Achieving the climate targets requires the deployment of large-scale renewable energy. This will lay claim to our space both on land and at sea. Society sometimes has reservations the installation of solar panels on land where food can also be produced. That is why TNO, Vattenfall, Rijksvastgoedbedrijf (RVB), ERF, Hemus and Aeres Hogeschool have joined forces in the Symbizon project in which this consortium is investigating the combination of a solar energy park with strip farming in order to obtain new knowledge and insights for efficient land use. This initiative originated within the National Consortium Solar in Landscape.
When constructing solar parks, it is important to take into account the impact on our living environment and on the use of farmland. This is why energy companies and research institutes are developing concepts that make it possible to combine energy production and forms of farming that also contribute to agricultural biodiversity.
The aim of the Symbizon project is to show that a smart combination of solar panels and strip farming will keep the land intact for food production, improve the ecological properties and, at the same time, create a positive business case for the farmer.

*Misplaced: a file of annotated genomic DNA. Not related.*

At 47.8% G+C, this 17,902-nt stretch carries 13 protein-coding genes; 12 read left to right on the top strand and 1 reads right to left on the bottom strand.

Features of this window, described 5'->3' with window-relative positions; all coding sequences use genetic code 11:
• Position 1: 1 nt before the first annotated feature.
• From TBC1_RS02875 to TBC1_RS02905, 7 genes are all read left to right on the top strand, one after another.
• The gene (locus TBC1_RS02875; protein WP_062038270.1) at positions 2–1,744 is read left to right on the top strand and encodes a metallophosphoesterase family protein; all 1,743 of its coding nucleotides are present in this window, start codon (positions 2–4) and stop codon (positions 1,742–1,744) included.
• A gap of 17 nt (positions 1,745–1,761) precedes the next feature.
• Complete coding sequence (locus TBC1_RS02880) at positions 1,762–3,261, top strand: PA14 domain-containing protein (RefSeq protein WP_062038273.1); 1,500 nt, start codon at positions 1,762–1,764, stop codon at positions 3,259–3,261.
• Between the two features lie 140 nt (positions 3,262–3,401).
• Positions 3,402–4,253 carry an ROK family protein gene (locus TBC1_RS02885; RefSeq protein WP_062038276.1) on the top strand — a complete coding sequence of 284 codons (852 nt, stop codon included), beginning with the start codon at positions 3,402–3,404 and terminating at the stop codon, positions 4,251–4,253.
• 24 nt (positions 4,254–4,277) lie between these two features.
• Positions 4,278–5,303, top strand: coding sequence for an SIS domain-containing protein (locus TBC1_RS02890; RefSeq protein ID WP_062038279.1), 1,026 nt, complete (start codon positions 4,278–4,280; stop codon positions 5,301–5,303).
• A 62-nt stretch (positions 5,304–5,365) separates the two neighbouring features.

The combination of solar panels and agriculture means that fewer solar panels will be installed per hectare than in regular solar parks. A higher yield per solar panel is therefore necessary. That is why this project is studying the use of bifacial solar panels and a solar tracking system. At a test location to be determined, made available by the RVB, these panels will be placed in a field where various crops for organic agriculture will be grown in separate strips.
The consortium is developing and testing a solar tracking algorithm that monitors, for example, crop yield, energy yield, herb strip effect, weather forecast, energy price and soil conditions, and optimises them where possible. The effect of the sun tracking system on crop yield, diseases and ease of use for the farmer will also be measured.
The consortium received a TKI Urban Energy subsidy of € 400,000 for the 4-year Symbizon project.
TNO has knowledge of the various design choices for agri-PV. This can be used in combination with crop growth models to analyse business cases.
Image credits: ERF
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